8. In most families, discussions of chores usually take up a good deal of meeting time, at least at the beginning. To get started with this, it is helpful to use a meeting to make a list of all the jobs that need to be done daily, weekly, and monthly. Be sure to include in this list all the jobs the adults do that might otherwise be taken for granted, such as earning money, paying the bills, and shopping for groceries. One way to divide up the chores is to ask for volunteers to take responsibility for each one. After you reach agreement on this, someone can write up an individual job list for each family member. Trading job assignments is another way to divide up chores. For example, one youngster may hate taking out the trash but would be willing to do laundry. Trading can be good, but moms and dads should make sure that no one is taken advantage of in this process. Another way to assign chores is to rotate them systematically among family members each week or month, or distribute them randomly at each meeting. There are many creative solutions, and whatever system your family agrees to is the one that will work the best. Whatever system you use, you can expect some aspect of chores to keep reappearing on the family meeting agenda. This ongoing negotiation, although time-consuming, is important to the success of the family unit.

9. It is important to have a written agenda. If something is eliminated, moms and dads need to meet with the youngster and explain why (e.g., some things are personal, some things are ridiculous, some things are argumentative, etc).

10. It's helpful to use the Family Meeting to discuss consequences for certain behaviors; children will often come up with penalties parents would think were too strict. While moms and dads are still in charge, letting children pick their "punishment" to a certain degree is helpful.

11. Maintain order in the meeting by having the adults speak first. This will set the stage for what the meeting is going to be about. State clearly what you are going to be talking about and in what order things will be spoken about. Make sure the group knows that only one person is permitted to speak at a time to prevent confusion and agitation.

12. Meetings work best if no one adds any items to the agenda once the meeting has started. In order for meetings to run smoothly, there needs to be a chairperson and a secretary. These responsibilities should change each week so that each member of the family has a chance to participate in the leadership; as soon as kids are old enough to do these jobs, they should have their turn.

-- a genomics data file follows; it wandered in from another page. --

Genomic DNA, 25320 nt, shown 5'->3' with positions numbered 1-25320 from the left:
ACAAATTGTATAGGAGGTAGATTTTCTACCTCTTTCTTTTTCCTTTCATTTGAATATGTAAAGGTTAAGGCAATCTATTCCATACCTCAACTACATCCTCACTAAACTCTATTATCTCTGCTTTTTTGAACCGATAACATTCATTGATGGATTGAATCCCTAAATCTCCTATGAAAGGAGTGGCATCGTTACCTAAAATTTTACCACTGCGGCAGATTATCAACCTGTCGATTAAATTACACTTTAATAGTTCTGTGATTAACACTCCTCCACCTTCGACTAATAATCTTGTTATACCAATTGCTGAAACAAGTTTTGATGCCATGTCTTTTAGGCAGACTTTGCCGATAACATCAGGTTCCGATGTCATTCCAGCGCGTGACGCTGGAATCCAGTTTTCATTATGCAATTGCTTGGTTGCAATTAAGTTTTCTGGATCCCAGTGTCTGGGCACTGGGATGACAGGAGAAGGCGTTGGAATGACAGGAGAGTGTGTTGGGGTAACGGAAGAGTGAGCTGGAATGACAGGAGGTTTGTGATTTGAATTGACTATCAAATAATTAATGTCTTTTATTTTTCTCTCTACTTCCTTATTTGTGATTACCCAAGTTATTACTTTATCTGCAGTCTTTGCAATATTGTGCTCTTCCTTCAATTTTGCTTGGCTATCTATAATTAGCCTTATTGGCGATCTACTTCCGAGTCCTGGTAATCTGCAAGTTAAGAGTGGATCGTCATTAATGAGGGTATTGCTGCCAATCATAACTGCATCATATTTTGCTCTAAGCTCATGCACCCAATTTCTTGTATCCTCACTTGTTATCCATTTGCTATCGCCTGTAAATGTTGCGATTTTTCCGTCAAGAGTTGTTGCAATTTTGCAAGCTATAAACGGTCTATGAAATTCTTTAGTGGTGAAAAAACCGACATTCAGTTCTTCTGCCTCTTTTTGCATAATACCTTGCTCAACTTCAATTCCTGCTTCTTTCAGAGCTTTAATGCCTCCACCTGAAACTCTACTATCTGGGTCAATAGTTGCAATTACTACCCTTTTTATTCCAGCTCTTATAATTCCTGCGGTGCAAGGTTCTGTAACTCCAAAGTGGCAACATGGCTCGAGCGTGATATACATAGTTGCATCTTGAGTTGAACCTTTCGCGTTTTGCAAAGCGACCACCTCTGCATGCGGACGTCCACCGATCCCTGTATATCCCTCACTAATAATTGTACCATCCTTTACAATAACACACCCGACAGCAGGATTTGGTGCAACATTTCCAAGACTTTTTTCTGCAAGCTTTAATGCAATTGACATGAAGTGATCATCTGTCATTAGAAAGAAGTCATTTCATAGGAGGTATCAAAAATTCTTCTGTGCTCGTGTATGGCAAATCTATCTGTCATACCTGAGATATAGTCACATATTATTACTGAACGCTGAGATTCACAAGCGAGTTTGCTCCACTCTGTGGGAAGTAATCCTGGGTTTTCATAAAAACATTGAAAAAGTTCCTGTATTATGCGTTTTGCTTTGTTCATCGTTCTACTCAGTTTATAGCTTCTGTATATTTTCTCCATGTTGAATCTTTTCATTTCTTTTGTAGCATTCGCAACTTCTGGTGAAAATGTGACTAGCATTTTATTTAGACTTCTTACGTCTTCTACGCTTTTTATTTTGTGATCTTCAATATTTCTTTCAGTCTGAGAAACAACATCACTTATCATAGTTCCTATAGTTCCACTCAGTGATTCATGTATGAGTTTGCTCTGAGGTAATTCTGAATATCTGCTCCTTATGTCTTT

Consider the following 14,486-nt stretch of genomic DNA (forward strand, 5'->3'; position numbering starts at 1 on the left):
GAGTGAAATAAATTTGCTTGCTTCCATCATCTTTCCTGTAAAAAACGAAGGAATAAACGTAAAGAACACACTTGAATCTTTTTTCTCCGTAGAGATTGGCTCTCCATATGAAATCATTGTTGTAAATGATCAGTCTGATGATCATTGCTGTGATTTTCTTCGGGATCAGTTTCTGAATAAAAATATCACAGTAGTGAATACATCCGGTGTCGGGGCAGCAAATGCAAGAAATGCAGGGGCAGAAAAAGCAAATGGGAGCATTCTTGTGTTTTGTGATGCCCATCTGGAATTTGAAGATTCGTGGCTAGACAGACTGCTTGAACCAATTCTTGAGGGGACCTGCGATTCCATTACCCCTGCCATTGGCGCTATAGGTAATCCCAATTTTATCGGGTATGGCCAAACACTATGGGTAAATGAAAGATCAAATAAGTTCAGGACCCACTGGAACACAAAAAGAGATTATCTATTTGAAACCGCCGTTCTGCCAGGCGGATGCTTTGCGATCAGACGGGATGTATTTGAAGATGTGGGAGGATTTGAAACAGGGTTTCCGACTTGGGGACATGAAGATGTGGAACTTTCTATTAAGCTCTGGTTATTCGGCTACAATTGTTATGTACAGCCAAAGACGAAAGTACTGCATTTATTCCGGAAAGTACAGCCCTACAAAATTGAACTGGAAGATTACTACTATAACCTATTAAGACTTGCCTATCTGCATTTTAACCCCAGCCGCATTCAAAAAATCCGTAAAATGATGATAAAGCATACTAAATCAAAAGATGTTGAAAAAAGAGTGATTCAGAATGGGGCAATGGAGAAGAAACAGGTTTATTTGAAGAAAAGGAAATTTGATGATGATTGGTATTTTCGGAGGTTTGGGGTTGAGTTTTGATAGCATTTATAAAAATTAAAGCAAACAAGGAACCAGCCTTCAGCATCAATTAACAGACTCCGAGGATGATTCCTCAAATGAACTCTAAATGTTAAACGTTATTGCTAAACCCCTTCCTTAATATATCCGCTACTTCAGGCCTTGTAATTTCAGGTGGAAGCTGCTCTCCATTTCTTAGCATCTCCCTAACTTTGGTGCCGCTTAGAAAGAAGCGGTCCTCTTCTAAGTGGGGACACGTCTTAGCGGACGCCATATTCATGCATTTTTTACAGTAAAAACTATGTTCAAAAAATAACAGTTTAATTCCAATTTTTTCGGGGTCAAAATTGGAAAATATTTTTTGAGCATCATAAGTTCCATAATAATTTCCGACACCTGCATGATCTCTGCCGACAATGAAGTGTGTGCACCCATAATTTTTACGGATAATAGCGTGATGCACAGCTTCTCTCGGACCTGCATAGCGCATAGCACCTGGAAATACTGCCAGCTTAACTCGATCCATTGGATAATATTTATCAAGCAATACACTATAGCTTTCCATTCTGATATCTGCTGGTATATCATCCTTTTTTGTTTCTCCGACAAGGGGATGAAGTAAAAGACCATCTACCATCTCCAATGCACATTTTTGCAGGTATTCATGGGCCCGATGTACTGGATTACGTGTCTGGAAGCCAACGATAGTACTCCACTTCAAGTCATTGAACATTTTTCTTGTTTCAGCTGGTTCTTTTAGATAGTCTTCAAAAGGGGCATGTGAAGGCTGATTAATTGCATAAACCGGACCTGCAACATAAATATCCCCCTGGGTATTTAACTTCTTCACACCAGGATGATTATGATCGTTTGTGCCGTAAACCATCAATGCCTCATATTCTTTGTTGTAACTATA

==> My Out-of-Control Teen: Help for Parents

13. Mom and dad should be the co-moderators for meetings in the beginning. Share the moderator duties with kids as you go along.

14. Moms and dads listen for and acknowledge the feelings that are expressed, ask open-ended questions to clarify the problem, and then brainstorm solutions with the entire family.

15. Moms and dads model making an action plan and help kids set a specific goal to continue positive experiences or address problems identified this week.

16. Moms and dads offer praise, encouragement and support for the good things that each person mentions.

17. Prohibit arguing in the meeting by snuffing it out before it begins. If you see a disagreement begin to develop, do what you can to resolve it right away.

18. Pick a day when all can attend. This may take some discussion but be firm and in the end, just pick a date. Sacrifice might be necessary, but promise short meetings and stick to it.

19. Set a scheduled time for meetings, post it where everyone will see and stick to the time. If moms and dads are committed to the project, it will have more impact.

20. Some families have discovered the importance of starting and ending on time. Unfinished items can be carried over to another meeting, even if it needs to be the next day. In any case, meetings should have a definite end; it's fun to end with a special dessert or a short game, if time permits.

21. Sometimes moms and dads report that their kids are at first resistant to the idea of family meetings, thinking that this is merely a new trick to get the kids to do what the moms and dads want. When this occurs, parents should restrict the agenda items of the first few meetings to pleasant topics that are not emotionally charged, such as planning a family trip or discussing how to celebrate an upcoming birthday.